Before you quit your job….

Make a “stay list” of what would need to change and who has the authority to grant your wishes.

On average millenials change jobs every two years, from what I see in the technology industry, I would say the average is more like 18 months. Why is this and is this a good or bad thing? Well, I believe it is too frequent and bad in general for both parties.

Why is this happening? We are in the transition generation between the expectation of a long term employment contract with a stable company, to the current environment where no such implied contract will ever exist again, and nobody can predict which companies will be around 10 years from now.

Sites like LinkedIn, Glassdoor, Hired, and Poachable are all enabling the power shift from the employer to the employee by putting more control and inside information in the hands of the job seekers. By creating transparency around new opportunities, salaries, interview questions and other “secrets” that were previously closely held by the hiring company, it is easier than ever to find new jobs with minimal risk to your current job. LinkedIn’s core innovation was making it possible for you to be always be looking for a job by cloaking your public profile as “networking”.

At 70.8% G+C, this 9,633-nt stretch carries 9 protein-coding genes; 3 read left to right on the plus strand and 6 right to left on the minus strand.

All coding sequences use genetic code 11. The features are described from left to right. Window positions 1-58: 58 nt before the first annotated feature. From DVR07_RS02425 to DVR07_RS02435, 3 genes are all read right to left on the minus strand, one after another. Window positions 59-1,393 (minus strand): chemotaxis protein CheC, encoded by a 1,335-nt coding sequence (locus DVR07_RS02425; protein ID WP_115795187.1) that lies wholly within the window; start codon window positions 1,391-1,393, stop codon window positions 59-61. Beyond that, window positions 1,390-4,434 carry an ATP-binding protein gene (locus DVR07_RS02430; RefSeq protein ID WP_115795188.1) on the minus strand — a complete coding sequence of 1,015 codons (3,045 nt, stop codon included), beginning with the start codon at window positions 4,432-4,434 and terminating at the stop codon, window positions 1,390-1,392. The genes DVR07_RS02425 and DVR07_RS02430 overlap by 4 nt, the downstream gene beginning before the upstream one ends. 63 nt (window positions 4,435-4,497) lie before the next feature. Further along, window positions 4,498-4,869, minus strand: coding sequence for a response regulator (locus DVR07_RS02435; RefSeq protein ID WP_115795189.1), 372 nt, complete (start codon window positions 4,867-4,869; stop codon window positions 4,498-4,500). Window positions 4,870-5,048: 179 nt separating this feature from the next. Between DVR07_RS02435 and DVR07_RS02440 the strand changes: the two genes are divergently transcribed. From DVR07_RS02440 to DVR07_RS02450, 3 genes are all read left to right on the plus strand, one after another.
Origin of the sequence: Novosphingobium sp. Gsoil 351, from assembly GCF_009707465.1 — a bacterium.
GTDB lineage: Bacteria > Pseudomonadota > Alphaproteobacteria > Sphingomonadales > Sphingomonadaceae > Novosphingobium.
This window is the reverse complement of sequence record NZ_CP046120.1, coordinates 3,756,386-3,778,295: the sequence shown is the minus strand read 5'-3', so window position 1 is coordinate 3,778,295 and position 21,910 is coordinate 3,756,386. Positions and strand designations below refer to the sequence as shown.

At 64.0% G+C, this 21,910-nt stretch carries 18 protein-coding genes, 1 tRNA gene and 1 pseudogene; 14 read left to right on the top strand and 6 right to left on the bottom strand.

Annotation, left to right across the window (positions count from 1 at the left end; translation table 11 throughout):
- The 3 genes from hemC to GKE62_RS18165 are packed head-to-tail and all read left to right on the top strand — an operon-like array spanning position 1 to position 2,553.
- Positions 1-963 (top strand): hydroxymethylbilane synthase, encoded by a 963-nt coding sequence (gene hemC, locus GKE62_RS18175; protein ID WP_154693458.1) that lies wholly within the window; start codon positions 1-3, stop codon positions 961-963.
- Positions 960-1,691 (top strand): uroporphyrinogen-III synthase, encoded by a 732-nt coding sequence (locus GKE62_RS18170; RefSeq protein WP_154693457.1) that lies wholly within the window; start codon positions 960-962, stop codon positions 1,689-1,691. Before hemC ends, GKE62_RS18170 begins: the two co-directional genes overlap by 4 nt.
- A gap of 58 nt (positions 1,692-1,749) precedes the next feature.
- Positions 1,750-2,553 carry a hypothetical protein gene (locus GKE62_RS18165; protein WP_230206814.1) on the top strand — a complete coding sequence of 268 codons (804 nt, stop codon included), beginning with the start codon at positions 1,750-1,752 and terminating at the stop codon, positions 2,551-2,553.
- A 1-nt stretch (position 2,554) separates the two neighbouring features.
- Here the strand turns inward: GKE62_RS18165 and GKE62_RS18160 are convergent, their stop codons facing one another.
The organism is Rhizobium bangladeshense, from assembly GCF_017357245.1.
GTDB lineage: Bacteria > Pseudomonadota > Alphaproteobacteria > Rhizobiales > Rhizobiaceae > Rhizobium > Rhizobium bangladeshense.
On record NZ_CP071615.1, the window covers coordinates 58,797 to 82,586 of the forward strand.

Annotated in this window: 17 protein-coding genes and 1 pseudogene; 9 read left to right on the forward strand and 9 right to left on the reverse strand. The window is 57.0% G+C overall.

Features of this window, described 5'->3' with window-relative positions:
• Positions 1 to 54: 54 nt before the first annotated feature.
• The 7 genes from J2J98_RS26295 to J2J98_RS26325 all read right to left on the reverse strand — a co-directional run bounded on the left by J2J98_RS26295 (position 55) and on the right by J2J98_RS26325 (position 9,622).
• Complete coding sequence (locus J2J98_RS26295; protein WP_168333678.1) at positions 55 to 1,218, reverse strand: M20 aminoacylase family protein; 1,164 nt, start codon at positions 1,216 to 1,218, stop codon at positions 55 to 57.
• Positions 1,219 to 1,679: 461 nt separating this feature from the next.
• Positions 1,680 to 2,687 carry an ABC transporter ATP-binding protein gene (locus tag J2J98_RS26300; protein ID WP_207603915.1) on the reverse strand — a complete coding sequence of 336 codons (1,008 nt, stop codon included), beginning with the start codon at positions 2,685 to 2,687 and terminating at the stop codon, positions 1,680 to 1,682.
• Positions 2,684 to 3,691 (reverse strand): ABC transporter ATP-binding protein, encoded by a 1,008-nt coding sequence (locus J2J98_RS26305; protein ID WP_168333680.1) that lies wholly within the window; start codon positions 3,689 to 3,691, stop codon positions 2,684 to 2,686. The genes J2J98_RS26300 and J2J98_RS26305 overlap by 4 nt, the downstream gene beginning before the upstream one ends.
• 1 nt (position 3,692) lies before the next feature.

But wait, is all that optionality a good thing for building your skills, your network, figuring out what you’re best at and enjoy most? If you’re thinking of leaving your job, try this first, the purpose here is to force your brain to get involved and remove the emotions from the “should I quit my job equation”.

Write down a list of three things that would have to change for you to want to stay, ok not just want to stay, but be excited about staying in fact.

Then write down who in your company would have the authority and the motivation to address these issues. If your boss is the issue, if he or she is a nut job who makes you crazy, then you need to determine if there is a process to go to HR or apply for other jobs in the company to get you out of your current reporting structure.

Then look at this list every morning on your way to work for two weeks before you do anything. Imagine it playing out with the characters you have identified, when you talk to the HR person in the hallway, would they really be able to help you? Do they care? Have you seen others successfully make this kind of transition by asking HR to get involved? This will give you a pretty good idea of what to do next, the answer should fall out of this process and be obvious.

The key is to do this before you totally check out and have mentally moved on, once you have checked out it’s too late to regain the excitement you used to feel towards your job, your company and your co-workers.

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